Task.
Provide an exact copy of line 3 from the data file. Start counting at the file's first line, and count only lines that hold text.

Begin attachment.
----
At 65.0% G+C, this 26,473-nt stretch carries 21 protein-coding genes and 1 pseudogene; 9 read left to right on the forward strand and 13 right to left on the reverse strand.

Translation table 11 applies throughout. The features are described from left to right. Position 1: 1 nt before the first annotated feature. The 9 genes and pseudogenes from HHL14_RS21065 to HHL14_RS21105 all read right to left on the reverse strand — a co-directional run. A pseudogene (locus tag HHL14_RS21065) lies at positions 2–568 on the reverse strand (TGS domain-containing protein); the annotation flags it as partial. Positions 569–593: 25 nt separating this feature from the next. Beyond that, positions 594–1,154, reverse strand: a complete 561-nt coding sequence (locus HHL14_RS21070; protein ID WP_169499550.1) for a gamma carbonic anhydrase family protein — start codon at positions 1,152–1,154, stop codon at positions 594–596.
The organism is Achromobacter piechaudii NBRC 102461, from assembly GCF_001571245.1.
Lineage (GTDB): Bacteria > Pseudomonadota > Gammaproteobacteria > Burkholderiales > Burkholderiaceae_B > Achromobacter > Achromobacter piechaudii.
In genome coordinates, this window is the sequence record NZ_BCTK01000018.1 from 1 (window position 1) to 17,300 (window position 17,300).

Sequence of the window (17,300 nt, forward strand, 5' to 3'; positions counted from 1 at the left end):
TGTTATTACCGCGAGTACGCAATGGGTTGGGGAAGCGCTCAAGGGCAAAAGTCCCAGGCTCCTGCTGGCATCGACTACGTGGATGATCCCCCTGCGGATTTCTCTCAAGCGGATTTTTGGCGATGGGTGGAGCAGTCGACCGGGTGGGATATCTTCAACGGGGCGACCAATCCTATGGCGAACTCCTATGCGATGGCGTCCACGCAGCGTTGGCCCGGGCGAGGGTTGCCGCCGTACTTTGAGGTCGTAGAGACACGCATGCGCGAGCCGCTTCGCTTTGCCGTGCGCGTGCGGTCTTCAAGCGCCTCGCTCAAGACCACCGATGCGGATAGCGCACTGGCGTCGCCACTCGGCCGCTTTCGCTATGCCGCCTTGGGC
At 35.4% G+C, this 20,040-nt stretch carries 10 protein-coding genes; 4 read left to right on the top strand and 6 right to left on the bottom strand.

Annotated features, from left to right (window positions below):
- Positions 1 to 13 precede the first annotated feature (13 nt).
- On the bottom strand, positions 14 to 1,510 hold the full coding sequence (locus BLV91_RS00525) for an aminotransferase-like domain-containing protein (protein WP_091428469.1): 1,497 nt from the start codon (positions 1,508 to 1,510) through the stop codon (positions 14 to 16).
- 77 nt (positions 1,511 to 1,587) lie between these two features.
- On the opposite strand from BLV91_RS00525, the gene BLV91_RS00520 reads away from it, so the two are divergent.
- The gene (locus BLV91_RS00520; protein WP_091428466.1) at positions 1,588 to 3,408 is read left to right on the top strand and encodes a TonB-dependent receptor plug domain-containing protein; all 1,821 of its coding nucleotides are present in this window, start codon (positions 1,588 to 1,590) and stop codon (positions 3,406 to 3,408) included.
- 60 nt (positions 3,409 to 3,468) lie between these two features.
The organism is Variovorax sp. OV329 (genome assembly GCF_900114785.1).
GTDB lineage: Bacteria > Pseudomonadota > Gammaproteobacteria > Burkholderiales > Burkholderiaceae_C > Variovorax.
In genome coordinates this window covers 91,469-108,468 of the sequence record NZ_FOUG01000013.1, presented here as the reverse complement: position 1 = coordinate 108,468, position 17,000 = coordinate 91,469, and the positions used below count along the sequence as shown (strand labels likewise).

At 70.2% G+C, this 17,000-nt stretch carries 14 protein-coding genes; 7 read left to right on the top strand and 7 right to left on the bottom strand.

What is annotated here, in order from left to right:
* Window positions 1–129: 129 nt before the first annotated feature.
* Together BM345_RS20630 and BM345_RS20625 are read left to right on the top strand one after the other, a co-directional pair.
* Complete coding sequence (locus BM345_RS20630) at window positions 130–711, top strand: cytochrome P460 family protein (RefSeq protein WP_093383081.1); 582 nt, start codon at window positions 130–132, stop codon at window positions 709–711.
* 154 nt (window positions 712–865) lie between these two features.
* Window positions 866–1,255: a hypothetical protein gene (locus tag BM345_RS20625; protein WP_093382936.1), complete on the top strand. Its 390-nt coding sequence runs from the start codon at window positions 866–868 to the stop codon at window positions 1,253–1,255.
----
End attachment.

The organism is Achromobacter piechaudii NBRC 102461, from assembly GCF_001571245.1.